Flags are important symbols of countries. They signify the identity, independence, and sovereignty of a nation. In many cases, the design elements of a flag also represent the important values, history, and government of a nation. In the same way, the flag of Panama holds all these attributes of a typical flag.
However, more than just figurative emblem of nationhood, the Flag of Panama is extra special because of its central role in actually sparking and triggering the crusade for the independence of Panama from colonial powers.
The desecration of its flag has incited the anger and driven the people’s upheaval to fight for freedom and independence, which demonstrates how much Panamanians revere and respect their flag.
Adoption of the Panama Flag
The present national flag of Panama was officially adopted on November 4, 1925, a day after Panama declared independence from Columbia. Subsequently, this date is now annually celebrated as Panama’s Flag Day. Flag Day is one of the strings of holidays in Panama that is celebrated every November known as the Fiestas Patrias, which included the Separation Day (from Columbia), Colon Day, Primer Grito de Independencia de la Villa de Los Santos” and Independence Day from Spain.
While the flag Panama was officially adopted in 1925, its design has already been made in as early 1903, when Panama separated from Colombia. The declaration of separation from Colombia was prompted by Columbia’s rejection of the Hay-Herrán treaty, which would allow the US government to complete the construction of the Panama Canal.
Description of the Panama Flag
While the Panama flag has since been used by the nascent republic, its official description came later in December 1949 in Law 15. The Panama flag is rectangular with a ratio of 2:3. The rectangular shape is divided into equal quarters. The top-left quarter is white, with a single five-pointed blue star in the middle. The bottom-left quadrant follows the blue color of the star. The top-right quarter is red. The bottom-right one is white with a single five-pointed red star in between.
Symbols of the Panama Flag
Every color and image in the Panama flag represents an important element to Panamanian life.
The red, white, and blue colors represented the political atmosphere of Panama during the flag’s adoption. The red color represents the Liberal Party while the blue color represents the Conservative Party.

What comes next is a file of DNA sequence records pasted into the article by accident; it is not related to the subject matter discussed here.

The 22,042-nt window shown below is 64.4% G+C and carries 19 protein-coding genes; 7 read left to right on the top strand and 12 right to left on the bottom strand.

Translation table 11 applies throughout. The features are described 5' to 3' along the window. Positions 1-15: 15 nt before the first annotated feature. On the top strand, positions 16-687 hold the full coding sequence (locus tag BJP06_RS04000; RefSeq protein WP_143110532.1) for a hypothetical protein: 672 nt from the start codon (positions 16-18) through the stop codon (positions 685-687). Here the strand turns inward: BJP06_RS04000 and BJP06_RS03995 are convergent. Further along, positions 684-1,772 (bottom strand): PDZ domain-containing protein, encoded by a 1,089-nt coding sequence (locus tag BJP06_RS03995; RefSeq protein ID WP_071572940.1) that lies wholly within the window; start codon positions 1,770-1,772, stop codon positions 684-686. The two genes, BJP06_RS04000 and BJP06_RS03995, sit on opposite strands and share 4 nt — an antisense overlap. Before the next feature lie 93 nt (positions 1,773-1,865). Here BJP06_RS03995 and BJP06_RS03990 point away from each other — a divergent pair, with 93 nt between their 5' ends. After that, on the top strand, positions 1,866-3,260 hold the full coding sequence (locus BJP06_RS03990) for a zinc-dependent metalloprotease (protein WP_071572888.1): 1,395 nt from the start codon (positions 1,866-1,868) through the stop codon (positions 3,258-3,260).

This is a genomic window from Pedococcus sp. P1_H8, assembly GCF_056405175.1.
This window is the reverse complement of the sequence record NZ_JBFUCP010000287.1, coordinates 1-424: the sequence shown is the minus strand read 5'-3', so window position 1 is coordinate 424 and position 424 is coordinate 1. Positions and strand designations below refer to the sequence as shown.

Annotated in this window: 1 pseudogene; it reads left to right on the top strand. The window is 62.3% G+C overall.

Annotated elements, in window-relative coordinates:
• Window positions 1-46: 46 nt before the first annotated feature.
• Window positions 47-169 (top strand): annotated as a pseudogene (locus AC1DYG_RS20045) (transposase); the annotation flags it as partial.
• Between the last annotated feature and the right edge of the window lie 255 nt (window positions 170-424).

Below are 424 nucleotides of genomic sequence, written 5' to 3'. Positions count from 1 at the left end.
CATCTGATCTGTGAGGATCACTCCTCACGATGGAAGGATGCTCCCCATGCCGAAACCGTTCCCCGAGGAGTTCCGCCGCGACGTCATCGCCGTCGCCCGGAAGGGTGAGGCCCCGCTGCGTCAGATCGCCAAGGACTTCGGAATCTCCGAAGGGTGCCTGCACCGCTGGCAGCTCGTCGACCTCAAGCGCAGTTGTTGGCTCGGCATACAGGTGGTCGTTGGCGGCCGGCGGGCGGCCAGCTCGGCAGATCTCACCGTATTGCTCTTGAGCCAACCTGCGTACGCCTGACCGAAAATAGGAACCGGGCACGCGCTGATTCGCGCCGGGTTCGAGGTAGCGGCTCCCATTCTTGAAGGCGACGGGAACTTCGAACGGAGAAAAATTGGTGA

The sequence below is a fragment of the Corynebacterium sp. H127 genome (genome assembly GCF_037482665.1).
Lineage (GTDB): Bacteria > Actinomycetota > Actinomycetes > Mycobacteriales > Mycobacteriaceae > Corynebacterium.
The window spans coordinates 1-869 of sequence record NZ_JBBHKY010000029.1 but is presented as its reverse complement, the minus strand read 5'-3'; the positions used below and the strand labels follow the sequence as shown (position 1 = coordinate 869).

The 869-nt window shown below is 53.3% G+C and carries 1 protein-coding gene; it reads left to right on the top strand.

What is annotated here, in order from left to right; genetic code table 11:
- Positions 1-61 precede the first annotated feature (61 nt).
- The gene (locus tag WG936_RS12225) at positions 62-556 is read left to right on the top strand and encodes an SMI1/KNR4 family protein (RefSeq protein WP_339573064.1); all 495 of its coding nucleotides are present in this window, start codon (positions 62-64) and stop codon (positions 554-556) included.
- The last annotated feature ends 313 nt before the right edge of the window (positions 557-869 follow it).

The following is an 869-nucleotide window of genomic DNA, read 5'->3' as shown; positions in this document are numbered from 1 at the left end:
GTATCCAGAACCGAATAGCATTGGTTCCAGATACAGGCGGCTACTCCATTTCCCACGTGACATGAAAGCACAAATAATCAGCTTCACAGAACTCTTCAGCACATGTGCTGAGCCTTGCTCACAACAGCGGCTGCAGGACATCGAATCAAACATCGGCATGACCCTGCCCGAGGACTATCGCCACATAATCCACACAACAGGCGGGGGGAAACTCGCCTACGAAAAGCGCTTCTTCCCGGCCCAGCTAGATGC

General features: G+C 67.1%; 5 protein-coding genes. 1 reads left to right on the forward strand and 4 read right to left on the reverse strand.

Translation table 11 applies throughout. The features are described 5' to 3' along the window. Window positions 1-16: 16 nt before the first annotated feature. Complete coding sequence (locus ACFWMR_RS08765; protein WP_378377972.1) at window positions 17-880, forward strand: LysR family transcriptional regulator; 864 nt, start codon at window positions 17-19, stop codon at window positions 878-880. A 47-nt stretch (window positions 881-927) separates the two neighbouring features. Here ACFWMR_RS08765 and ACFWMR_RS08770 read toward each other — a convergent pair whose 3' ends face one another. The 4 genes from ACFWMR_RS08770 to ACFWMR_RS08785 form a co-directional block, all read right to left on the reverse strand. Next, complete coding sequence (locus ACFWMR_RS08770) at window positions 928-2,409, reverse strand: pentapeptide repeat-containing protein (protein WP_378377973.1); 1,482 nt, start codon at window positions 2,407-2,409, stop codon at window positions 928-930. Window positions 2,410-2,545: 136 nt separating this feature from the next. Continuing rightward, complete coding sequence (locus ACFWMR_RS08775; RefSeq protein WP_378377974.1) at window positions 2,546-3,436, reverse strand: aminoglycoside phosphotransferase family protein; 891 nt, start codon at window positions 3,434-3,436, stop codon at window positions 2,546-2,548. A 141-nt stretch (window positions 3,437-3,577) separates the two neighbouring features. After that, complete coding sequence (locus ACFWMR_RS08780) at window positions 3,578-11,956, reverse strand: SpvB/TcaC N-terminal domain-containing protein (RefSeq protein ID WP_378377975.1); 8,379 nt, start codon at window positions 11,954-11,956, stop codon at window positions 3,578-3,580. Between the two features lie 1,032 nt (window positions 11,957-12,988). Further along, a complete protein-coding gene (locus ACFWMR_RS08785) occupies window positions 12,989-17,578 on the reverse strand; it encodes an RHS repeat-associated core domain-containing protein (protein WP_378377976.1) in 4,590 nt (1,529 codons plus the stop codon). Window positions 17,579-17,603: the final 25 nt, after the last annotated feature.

The inclusion of the two-party system in the flag’s symbolism, in turn, is representative of the balance and democracy upon which the nation was built.
The white color, on the other hand, represents purity and peace. The white color tends to strike the balance between opposing ideas and principles, that all boils down with the purest intention towards Panama.
The blue star in the upper left quadrant signifies purity and honesty, which are considered as the foundation for other core values such as integrity, trustworthiness, responsibility, and dependability. The red star in the bottom right corner symbolizes authority and respect for laws.
While Panama as a nation puts high regard to individual freedom, it also recognizes the importance of the law to keep things in order to maintain peace and unity in society and the nation as a whole.
Who Designed the Panama Flag?
The Panama Flag was designed by Manuel Encarnacion Guerrero, the son of Manuel Amador Guerrero, the first president of Panama. Manuel Encarnacion is the president’s son from his previous marriage to María de Jesús Terreros.
Manuel Encarnacion presented his design to María de la Ossa de Amador, the wife of President Manuel Amador Guerrero and thus, the inaugural First Lady of Panama. She is also referred to as the “Mother of the Nation.”
Maria Dela Ossa secretly produced three copies of the newly designed flag, with the assistance of her sister-in-law Angélica Bergamonta de la Ossa and niece, María Emilia de la Ossa Bergamonta. The flag was later distributed all over Panama after the declaration of separation in 1903.
The original flag designed by Manuel Encarnacion differs from the present-day flag of Panama in that the upper left quadrant was blue. The current design places the blue color at the lower left quadrant. After independence, blue was chosen as the color of the Conservative Party, which is the party affiliation of the first president of Panama.
History of the Panama Flag
The Colonial Years: Before Panama became a republic, the country was under Spain until the early 19th century. During its colonial years, Panama carried the Spanish flag until 1820. It then became a province/ state of Colombia during which it was called the province of Istmo (Isthmus).
Subsequently, it was then represented by the Columbian Flag. However, as an entity with a certain degree of independence, it carried its own flag as Province of Istmo in the Republic of Colombia. The provincial flag was modified around four times with very minimal changes as Colombia evolved from Gran Columbia to the Republic of New Granada, the Granadine Confederation and finally, the Republic of Colombia in 1886.
Separation from Colombia. In 1903, when Panama declared separation from Colombia, it adopted the newly designed flag that was made by María de la Ossa de Amador, the first lady of the new country. The separation of Panama from Colombia was backed by the US. The US supported Panama’s autonomy from Columbia so that they can directly negotiate with Panama with regards to their take- over of the construction of the Panama Canal.